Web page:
Intel is putting the pieces in place to make a run at the discrete graphics market and looking to compete with the best graphics cards available, scooping up former AMD employees, such as Raja Koduri and Chris Hook. While Intel has not officially announced plans to launch a gaming GPU specifically, it's widely expected the company will, and rumor has it Intel will have something to show off at the Consumer Electronics Show next year.
Anthony Garreffa at TweakTown says he's heard from industry source that Intel has already completed the first phase of its discrete GPU play, and is "now preparing for a launch."
"My sources are telling me to expect late this year with all attention to be placed on Intel at CES 2019 in January, where Intel could unveil its next GPU," Garreffa writes.
When Intel announced that it had brought Koduri on board to lead its newly formed Core and Visual Computing Group (just as he previously led AMD's Radeon Technologies Group), the company indicated it would focus on "high end discrete graphics solutions for a broad range of computing segments." Obviously gaming would fit into the "broad range" category, as would literally everything else related to graphics.
More recently, however, Chris Hook joined Intel to be its "discrete graphics guy" as it pertains to marketing. Before joining Intel, he spent nearly two decades at AMD, dating back to the ATI days. From our vantage point, hiring Chris is a strong indication that Intel will in fact build a gaming GPU, as has been rumored.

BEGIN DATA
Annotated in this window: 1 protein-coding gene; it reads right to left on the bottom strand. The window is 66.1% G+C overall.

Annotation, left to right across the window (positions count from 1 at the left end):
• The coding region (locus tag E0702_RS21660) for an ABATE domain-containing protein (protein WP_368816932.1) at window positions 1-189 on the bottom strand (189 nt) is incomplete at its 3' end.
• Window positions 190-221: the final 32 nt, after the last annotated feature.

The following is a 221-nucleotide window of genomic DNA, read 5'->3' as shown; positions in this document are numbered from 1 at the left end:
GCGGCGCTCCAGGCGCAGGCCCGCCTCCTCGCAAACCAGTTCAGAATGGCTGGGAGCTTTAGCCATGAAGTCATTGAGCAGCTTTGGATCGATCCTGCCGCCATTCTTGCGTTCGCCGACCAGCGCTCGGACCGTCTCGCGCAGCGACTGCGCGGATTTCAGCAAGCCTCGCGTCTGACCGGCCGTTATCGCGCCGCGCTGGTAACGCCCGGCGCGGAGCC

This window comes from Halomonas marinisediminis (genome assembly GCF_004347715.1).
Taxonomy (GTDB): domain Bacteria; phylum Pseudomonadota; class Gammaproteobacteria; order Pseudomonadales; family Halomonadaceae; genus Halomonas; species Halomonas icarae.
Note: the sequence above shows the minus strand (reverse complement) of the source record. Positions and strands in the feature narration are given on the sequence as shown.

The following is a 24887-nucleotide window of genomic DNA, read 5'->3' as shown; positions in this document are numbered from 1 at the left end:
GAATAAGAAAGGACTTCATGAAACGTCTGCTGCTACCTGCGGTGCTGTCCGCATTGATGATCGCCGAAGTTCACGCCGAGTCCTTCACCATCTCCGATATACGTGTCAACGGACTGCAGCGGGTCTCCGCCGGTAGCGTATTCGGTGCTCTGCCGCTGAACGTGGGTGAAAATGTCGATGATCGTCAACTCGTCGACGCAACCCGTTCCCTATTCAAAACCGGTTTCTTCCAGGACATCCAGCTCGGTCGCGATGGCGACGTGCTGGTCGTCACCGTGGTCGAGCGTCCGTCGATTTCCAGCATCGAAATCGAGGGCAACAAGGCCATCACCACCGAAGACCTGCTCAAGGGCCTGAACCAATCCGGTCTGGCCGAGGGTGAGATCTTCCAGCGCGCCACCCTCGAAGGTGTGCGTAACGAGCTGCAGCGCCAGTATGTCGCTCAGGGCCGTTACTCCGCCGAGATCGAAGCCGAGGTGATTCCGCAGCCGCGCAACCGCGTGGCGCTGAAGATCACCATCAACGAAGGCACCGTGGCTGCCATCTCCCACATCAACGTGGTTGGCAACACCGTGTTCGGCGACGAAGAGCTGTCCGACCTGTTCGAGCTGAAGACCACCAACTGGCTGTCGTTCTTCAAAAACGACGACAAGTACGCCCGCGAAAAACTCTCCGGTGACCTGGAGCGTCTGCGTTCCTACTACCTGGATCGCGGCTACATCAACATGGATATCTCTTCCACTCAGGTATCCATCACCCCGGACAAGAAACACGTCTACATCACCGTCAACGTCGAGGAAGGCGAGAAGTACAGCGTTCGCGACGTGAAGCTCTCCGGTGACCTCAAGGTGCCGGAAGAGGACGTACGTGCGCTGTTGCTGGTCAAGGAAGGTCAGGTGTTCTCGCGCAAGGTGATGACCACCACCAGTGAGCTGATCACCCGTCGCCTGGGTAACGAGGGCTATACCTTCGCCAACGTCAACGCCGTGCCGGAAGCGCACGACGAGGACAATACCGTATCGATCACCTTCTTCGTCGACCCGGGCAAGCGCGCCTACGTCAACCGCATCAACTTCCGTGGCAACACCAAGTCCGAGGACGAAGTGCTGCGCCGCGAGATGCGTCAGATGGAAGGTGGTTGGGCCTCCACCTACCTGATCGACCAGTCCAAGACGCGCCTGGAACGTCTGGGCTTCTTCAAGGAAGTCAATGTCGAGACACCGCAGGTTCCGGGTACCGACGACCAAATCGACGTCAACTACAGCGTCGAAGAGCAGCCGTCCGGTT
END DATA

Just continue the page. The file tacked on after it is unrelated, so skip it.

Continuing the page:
Whether it makes a debut at CES 2019 remains to be seen. It wouldn't surprise us either way. If Intel does announce a gaming GPU at CES, we would probably be looking at around April 2019 for actual availability. It's certainly not far fetched, depending on where in the gaming market Intel decides to make a splash—all it really has to do is taking its existing graphics IP, refine it a bit, and slap a bunch of EUs on a chip. That's a gross oversimplification obviously, but the bigger point is, CES 2019 is not unrealistic.
I talked about this with our own Jarred Walton, and here are his thoughts.
"For the record, each EU in Intel's current Gen9 architecture is roughly the equivalent of 8 Nvidia/AMD 'cores' (CUDA cores or Streaming Processors). If Intel optimizes the design and improves performance by 25 percent, and then puts five to ten times as many EUs/cores on a chip, with the requisite increase in memory bandwidth and capacity, it would be relatively competitive. HD Graphics 630 is good for up to 441.6 GFLOPS. So 25 percent + 10X would give 5520 GFLOPS. That's RX 580 levels of performance," Jarred said.
"Even better: a 50 percent increase in per-core performance, with an improved architecture. Then get clockspeeds up to 1.6-2.0GHz (call it 75 percent faster than current Gen9). Now a 10X increase in shader counts would give 11.6TFLOPS, which would be potentially close to 1080 Ti levels of performance. And could easily be scaled down to mid-range parts," Jarred added.
That's just us playing paper chip designers, but with Intel's resources (money, access to chip fabs, and plenty of skilled engineers), just about anything is possible. Intel's graphics drivers have come a long way since the first HD Graphics parts, and currently manage to run (not necessarily well, but at least run) every game we've tried. All it needs now is more potent hardware.
Of course, Nvidia should have something new on tap by CES 2019, and perhaps AMD as well. Whatever happens, it will be interesting to see how Intel approaches the gaming GPU market.